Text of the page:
In many states and provinces, there are funding mechanisms in place to help snowmobiling – money collected from sled registrations and/or trail permit stickers may be dedicated to supporting the trails, or a small percentage of the gas tax collected may be rebated back to clubs and associations based on an estimate of how much gas is used by off-road vehicles like snowmobiles.
The future of our sport’s infrastructure depends on protecting those sources – and when your state or provincial snowmobile associations make their appeal to do just that, they can make their case much more forcefully if they can claim more members. It really is important.
Do The Right Thing
For those wanting to ride a lot this winter, a club also provides more riding opportunities with like-minded people, an ability to have input on the trails and a chance to help out fellow snowmobilers, and your community. It also gives you a chance to do the right thing!
Below, you will find a list of snowmobile clubs that are very specifically reaching out to you, seeking your support and membership. They sponsored this article. Hopefully you’ll find one near you or in a riding area you frequent so that you can join up. If not, please go to the snowmobile club directory on SnowGoer.com and find a club in the appropriate area.
We all have a lot to protect in this great sport of snowmobiling – and a lot to lose if it goes away. So, act today.
Snowbirds of Amboy
Snowbirds of Amboy Inc. on Facebook
North Country Snowmobile Club
Big Lake Sno-Cruisers
Sno Barons Snowmobile Club
Crow Wing County Snowmobile Trails Association
Caledonia Sno-Gophers Snowmobile Club on Facebook
Carver County Snowrunners
Clearwater Trail Blazers
Snow Thrashers of Dalton
Dalton Snow Thrashers on Facebook
Bay Lake Sno-Packers
United Lakes & Trail Riders Assn (ULTRA)
Ultra Snowmobile Club on Facebook
Ely Igloo Snowmobile Club
Ely Igloo Snowmobile Club on Facebook
Blizzard Snowmobile Club
Faribo Sno-Go Club Inc.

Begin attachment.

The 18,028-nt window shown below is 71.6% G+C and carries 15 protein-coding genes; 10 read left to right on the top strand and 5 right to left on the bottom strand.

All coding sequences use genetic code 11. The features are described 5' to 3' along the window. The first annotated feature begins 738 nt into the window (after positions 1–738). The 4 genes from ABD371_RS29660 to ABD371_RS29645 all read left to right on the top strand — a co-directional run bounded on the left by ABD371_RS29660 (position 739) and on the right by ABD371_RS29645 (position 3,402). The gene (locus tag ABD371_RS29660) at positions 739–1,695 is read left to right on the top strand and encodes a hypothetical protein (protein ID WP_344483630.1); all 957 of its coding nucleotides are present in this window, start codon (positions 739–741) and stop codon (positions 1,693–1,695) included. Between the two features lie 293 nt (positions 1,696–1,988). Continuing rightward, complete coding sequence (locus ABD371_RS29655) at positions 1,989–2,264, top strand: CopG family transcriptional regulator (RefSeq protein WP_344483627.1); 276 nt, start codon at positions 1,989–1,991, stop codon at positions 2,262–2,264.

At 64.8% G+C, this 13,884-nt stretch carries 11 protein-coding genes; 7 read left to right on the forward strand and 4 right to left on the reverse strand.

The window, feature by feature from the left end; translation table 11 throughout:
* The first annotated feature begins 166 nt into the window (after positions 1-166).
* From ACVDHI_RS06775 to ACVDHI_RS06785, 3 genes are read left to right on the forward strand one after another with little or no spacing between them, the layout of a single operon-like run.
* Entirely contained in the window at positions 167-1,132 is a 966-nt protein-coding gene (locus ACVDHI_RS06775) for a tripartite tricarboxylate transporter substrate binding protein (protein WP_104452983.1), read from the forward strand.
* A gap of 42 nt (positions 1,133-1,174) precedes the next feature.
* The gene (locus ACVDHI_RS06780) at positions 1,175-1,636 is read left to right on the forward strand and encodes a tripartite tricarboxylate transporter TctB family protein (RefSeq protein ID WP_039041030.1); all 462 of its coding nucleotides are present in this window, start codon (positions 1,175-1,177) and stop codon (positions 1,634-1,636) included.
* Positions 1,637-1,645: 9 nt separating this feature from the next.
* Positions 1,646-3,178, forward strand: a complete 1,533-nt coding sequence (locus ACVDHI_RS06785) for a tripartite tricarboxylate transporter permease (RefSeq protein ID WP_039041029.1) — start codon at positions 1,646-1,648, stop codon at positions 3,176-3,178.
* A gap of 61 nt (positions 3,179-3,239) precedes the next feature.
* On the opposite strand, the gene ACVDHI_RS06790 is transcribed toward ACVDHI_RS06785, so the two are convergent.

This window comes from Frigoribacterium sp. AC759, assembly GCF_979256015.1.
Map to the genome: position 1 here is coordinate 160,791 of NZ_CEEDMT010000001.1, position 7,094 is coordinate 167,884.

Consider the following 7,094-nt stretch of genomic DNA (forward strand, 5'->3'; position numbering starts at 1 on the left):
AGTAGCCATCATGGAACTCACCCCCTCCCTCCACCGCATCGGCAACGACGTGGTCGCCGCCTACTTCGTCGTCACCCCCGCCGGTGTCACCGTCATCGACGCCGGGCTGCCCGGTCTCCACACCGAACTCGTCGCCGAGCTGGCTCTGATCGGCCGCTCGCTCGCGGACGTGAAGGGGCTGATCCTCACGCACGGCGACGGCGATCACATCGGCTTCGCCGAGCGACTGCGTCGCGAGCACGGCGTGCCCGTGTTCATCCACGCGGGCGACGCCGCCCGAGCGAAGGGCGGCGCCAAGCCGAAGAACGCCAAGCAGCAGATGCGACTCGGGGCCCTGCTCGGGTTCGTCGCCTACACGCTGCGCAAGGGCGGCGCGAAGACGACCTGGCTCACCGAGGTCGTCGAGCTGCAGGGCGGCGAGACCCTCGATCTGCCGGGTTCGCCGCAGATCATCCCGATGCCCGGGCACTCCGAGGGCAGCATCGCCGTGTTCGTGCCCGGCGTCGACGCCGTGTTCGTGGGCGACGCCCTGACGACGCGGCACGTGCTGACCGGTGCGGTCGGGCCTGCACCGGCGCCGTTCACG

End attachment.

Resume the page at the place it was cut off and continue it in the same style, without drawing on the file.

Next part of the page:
Hamel Sno Runners
Hamel Sno-Runners on Facebook
North West Trails Association
International Voyageurs Snowmobile Club Inc.
Maple Plain Snomads
Monticello Trailblazers Snowmobile Club
River Valley Trail Blazers
South Tonka Sno-Mobilers
Moonshiners Snowmobile Club
Moonshiners Snowmobile Club on Facebook
IL Association of Snowmobile Clubs, Inc.
Cedarville Snow Travelers
Cedarville Snowtravelers on Facebook
Prairie Drifters Snowmobile Club
Prairie Drifters Snowmobile Club on Facebook
Tri-County Snowmobile Alliance
North Central Illinois
Tri-County Snowmobile Alliance on Facebook
Whiteside County Snowbirds
Whiteside County Snowbirds on Facebook
Woodstock Snowmobile Club
South Dakota Snowmobile Association
Dakota Trail Blazers on Facebook
Town & Country Snowdrifters Snowmobile Club
Town & Country Snowdrifters on Facebook
Whetstone Valley Snowmobile Assn.
Whetsone Valley Snowmobile Association on Facebook
Black Hills Snowmobile Club
Black Hills Snowmobile Club on Facebook
SnoTrackers Snowmobile Club
South Dakota YETIS (Youth Empowerment Through Involvement in Snowmobiling)
South Dakota YETIS on Facebook
AWSC-Association of Wisconsin Snowmobile Clubs
Burnett County Snow Trails Association
Burnett County Snow Trails Association on Facebook
Cozy Corner Trails, Inc.
Cozy Corner Trails Inc on Facebook
Midnight Riders, Inc.
Midnight Riders Snowmobile Club/Dorchester Wisconsin on Facebook
Hudson Snowtrails Unlimited
Hudson Snowtrails Unlimited on Facebook
Lakeshore Snowmobile Club
Markesan Sno-Drifters Snowmobile Club on Facebook
West Shore Snow Pistons
N. Fond du Lac
West Shore Snow Pistons on Facebook
Navarino Knight Riders
North Lake Nomads
Oconomowoc Throttle Jockeys
Phelps Snowmobile Club
Plymouth Snow Rangers
Rudolph River Rovers
Rudolph River Rovers on Facebook
Sussex Sled Bugs Snowmobile Club
Bear Point Sno-Cruisers
Wonderland Sno Trails